We Love You Sandy Hook Sign

As a father of two daughters I found myself at a loss for words on Friday. The unthinkable had happened: a young man named Adam Lanza entered an elementary school in Sandy Hook, Connecticut and began shooting children. Little children. Six, seven, and eight year old kids. The most innocent of our society caught in the crossfire of an obviously distressed and lost individual.

As of today, the following Sunday, there is still no idea as to why this young man opened fire. We know that he killed his mother, a teacher at the school, before he left home. We know that he went to the school with one thought in mind: shattering innocence. We know that after his act of inhumane violence, he took his own life. 27 lives stolen away from this life, 20 of them who were just learning to read, to write … to live.

The finger pointing has already begun:

  • Liberals are calling for gun control, some pushing to throw out the 2nd Amendment all together.
  • Conservatives are revisiting the "prayer in school" issue, many assuming that if "God was still in the schools this would never have happened."
  • Many across social media platforms are yelling at Hollywood to stop glorifying violence, while some in Hollywood are pointing at major media outlets for turning mass murderers into celebrities.
  • Atheists are questioning a deity that they don't even believe in, while churches across America will talk about the power of the Devil and the evil in this world.

Everyone is trying to explain the unexplainable, trying to make sense of the senseless. A nation grieving over the horrific loss of innocence and looking for someone to blame.

Don't get me wrong. For the record I believe there should be tighter gun control laws. I believe God and prayer should be allowed back in the public schools. I believe that both Hollywood AND the media glorify violence too much in order to turn a profit. I believe that God could have stopped this tragedy, but He didn't (and while I may vehemently disagree with HIS choice, it was not MY choice to make - that's another blog). And I absolutely believe that there is an overwhelming darkness in the world today called evil.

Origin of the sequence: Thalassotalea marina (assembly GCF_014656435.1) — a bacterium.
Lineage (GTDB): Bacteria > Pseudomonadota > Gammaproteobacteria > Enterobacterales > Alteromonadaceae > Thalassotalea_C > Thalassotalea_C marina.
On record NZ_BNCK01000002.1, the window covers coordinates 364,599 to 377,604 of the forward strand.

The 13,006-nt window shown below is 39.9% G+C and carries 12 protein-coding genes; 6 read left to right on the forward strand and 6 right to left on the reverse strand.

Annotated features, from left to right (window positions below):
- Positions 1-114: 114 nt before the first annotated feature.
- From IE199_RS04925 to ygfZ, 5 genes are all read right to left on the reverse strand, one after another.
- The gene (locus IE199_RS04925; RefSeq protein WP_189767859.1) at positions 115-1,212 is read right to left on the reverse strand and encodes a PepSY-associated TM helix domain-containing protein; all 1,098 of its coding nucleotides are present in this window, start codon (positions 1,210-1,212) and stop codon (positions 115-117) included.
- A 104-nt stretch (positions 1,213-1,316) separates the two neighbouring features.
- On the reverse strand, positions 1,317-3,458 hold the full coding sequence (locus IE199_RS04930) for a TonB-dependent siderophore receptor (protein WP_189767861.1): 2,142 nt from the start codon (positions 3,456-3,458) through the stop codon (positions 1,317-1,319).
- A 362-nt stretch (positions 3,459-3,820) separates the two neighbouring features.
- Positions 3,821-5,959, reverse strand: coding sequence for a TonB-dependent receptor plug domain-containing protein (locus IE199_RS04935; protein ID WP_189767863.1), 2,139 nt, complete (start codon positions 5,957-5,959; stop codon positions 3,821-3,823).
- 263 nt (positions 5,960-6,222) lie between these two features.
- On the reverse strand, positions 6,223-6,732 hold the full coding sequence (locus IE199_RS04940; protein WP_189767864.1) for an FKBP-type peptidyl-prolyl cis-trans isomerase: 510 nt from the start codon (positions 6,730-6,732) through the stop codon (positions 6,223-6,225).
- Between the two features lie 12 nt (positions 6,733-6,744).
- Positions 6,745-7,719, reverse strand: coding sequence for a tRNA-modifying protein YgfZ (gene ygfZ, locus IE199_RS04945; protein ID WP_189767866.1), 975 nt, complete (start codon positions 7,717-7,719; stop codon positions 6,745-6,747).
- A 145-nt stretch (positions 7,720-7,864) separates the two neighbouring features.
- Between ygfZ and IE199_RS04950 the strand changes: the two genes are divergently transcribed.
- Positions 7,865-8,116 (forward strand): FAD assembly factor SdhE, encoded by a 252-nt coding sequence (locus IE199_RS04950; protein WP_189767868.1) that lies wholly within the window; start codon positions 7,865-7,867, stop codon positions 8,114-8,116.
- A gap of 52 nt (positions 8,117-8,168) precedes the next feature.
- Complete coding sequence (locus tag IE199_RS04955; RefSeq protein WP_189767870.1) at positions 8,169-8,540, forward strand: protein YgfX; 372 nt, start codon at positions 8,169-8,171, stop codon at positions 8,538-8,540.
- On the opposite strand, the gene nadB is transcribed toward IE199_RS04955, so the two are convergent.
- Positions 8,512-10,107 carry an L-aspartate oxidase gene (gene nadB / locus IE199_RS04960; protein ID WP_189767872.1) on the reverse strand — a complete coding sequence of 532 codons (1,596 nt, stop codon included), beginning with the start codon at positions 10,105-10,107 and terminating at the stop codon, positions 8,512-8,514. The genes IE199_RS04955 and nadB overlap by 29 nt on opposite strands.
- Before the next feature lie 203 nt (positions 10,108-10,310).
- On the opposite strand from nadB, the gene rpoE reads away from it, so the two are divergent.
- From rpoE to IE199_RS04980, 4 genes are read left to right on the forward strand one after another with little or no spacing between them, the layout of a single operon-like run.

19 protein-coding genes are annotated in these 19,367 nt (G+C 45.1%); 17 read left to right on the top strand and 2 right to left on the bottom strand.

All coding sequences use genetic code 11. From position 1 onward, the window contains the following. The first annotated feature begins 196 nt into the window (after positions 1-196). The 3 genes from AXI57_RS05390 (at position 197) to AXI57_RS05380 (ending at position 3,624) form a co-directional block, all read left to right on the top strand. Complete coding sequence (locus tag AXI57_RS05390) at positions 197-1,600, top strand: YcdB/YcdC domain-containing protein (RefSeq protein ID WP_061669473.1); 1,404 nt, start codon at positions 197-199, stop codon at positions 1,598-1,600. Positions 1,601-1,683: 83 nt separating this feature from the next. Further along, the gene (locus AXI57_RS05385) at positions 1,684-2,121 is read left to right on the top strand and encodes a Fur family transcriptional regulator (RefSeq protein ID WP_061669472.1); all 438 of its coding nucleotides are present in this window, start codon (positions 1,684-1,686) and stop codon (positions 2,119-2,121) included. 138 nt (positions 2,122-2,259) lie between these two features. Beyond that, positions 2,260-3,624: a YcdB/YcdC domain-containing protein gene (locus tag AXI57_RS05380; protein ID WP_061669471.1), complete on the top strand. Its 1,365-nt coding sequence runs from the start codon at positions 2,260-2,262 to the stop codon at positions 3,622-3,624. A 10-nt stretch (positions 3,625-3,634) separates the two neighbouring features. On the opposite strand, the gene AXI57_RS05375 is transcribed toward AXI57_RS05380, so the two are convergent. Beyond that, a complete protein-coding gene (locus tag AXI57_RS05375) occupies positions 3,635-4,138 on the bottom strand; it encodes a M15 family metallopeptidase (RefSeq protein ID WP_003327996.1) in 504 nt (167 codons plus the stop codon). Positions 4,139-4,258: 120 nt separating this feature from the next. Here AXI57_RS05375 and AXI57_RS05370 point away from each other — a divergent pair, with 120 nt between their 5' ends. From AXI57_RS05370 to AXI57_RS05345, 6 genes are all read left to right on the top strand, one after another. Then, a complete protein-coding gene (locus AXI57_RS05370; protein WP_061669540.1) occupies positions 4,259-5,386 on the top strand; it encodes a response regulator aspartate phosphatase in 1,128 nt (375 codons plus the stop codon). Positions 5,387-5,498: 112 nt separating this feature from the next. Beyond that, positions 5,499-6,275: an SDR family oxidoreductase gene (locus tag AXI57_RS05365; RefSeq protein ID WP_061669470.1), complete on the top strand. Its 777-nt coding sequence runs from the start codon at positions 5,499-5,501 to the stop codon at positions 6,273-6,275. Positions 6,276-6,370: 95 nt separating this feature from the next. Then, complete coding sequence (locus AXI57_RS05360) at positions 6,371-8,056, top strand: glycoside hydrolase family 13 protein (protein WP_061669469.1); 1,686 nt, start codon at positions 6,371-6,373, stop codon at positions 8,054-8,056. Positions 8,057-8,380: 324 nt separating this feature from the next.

As my very wise big brother wrote the other day:

The thing is, we live in a fallen world. We want to find reasons, explanations, something we can wrap our minds around. We live in a culture that cheapens life, glorifies violence, demands unearned "respect", idolizes self, and marginalizes faith. All of this is true, but none of it is new. Human history is filled with examples of the unthinkable things we can do to each other. We live in a fallen world; but not a world without hope…

But there is one person that no one is pointing the finger of blame at: themselves.

OURselves.

  • Could this tragedy have been avoided if guns were harder to get, or even illegal? Maybe.
  • Would things have ended differently if prayer will still a part of a school's day? They might have.
  • What if society viewed violence as reprehensible instead of profitable? Maybe that would have made a difference.

But try this one: what if young Adam Lanza and his family had been so loved, so cared for, and so accepted by a church somewhere, or by Christians who knew them … what if society would have pursued him as broken instead of branding him as

"an emotionally off-kilter loner, sometimes dressed in black, who moved on the margins of his community?"

Would Friday have turned out differently? While I would never be so arrogant to say that would have changed everything (no one can), I believe it would have had a bigger impact on Adam Lanza than all of the other social issues listed above combined.

I look at the life of Jesus and see him hanging out with prostitutes and alcoholics. I see him spending time with social rejects and community misfits. I see him healing people who are considered unclean, undeserving, even crazy. Jesus moved among "the margins of his community." Too often the Church spends its time condemning those on the margins instead of loving them. We so badly want to "fix" people instead of seeing people redeemed. We start off with judgment instead of approaching them with compassion.

I can't change the gun laws, I can't force the schools to allow prayer again, and I can't pursued Hollywood or the media to change their views on violence, but I can do my part.

  • I can do a better job of reaching out to the broken.
  • I can try harder to see through eyes of compassion instead of eyes of condemnation.
  • I can pray that God would help me love the "unloveable" as much as I love those who are "easy to love."
  • I can actually try to be a light to others instead of trying to shine a light on their issues.

Maybe in doing so, the next Adam Lanza will know that there are other choices, better choices to be made. Maybe the next "shooter" will know that there is a light in the darkness.

In J.R.R. Tolkien's masterpiece, The Lord of the Rings, the following exchange takes place between Frodo Baggins, bearer of the ring, and the grey wizard Gandalf:

"I wish it need not have happened in my time," said Frodo.

"So do I," said Gandalf, "and so do all who live to see such times. But that is not for them to decide. All we have to decide is what to do with the time that is given us."

"So be careful how you live. Don't live like fools, but like those who are wise.

MAKE THE MOST OF EVERY OPPORTUNITY IN THESE EVIL DAYS."

- Ephesians 5:16,17

All we have to decide is what to do with the time that is given us.

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